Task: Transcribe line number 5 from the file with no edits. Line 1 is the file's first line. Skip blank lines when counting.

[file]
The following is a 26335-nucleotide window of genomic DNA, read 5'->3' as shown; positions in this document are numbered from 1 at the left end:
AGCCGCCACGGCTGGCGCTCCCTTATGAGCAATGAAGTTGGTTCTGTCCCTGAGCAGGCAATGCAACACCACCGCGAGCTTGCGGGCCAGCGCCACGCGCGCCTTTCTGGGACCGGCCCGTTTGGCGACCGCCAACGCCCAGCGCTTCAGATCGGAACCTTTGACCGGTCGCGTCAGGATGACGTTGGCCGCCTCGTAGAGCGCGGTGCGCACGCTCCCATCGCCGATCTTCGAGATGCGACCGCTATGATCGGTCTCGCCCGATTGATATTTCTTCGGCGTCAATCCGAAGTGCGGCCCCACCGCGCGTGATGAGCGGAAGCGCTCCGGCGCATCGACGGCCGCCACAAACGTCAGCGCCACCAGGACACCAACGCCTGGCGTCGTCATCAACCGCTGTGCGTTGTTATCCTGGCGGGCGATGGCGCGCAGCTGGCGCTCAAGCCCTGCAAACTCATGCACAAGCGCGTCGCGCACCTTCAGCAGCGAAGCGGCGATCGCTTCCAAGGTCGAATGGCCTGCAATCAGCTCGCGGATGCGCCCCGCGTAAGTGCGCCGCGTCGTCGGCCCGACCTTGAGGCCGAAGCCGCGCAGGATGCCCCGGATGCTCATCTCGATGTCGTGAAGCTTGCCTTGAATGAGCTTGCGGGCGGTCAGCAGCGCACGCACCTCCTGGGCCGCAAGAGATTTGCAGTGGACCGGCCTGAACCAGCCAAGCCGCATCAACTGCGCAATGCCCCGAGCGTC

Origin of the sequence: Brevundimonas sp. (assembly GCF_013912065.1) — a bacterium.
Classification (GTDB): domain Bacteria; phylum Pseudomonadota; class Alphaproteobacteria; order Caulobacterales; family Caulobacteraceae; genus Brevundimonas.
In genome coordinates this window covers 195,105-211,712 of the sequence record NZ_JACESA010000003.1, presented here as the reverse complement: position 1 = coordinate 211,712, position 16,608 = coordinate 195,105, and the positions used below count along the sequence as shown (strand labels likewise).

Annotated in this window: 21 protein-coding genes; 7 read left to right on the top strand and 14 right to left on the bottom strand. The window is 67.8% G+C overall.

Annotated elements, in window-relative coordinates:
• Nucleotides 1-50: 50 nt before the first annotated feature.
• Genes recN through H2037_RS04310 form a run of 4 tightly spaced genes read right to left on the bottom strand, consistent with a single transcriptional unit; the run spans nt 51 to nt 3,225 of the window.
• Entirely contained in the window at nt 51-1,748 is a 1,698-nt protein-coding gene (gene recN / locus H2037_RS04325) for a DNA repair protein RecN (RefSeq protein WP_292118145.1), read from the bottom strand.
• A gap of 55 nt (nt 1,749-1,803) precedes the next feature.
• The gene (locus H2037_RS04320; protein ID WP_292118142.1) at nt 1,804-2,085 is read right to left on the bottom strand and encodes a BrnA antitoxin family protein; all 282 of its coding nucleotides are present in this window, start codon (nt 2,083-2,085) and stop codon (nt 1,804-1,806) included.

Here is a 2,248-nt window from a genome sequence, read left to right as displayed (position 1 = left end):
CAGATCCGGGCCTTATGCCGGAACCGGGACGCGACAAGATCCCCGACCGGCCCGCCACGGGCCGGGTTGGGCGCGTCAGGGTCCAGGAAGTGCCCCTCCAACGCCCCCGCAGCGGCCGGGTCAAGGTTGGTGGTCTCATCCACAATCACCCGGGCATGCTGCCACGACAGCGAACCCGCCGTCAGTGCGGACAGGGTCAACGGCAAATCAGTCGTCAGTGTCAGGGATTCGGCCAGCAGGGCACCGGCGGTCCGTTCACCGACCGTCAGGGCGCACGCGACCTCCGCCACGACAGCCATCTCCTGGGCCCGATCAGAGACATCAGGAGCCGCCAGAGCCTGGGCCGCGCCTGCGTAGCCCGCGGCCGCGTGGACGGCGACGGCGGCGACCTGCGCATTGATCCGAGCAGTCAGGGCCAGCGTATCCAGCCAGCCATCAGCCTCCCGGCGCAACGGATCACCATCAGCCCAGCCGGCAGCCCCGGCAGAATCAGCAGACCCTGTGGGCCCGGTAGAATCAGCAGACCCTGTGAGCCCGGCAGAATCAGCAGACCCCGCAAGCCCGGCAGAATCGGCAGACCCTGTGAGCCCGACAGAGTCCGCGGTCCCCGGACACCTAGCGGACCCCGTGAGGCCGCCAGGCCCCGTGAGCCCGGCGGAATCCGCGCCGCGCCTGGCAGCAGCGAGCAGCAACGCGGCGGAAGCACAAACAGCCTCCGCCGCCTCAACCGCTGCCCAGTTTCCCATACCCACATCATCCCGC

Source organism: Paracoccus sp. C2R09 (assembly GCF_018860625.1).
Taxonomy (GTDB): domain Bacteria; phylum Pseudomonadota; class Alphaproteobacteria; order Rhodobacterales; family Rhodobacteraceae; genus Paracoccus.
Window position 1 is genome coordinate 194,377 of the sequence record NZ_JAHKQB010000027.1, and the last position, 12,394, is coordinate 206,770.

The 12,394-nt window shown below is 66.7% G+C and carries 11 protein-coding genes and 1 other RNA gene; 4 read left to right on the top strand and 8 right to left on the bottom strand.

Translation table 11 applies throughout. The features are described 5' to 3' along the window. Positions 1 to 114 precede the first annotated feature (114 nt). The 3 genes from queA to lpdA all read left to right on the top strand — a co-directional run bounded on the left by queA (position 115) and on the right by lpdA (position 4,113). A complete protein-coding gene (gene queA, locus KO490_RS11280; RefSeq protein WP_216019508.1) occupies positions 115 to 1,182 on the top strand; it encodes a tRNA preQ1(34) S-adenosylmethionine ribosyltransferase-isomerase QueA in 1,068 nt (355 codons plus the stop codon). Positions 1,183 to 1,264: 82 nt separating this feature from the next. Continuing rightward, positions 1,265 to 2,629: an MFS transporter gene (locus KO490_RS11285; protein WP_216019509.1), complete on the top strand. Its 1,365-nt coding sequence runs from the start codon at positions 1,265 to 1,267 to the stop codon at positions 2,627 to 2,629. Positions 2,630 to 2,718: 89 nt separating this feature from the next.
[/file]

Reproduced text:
In genome coordinates this window covers 195,105-211,712 of the sequence record NZ_JACESA010000003.1, presented here as the reverse complement: position 1 = coordinate 211,712, position 16,608 = coordinate 195,105, and the positions used below count along the sequence as shown (strand labels likewise).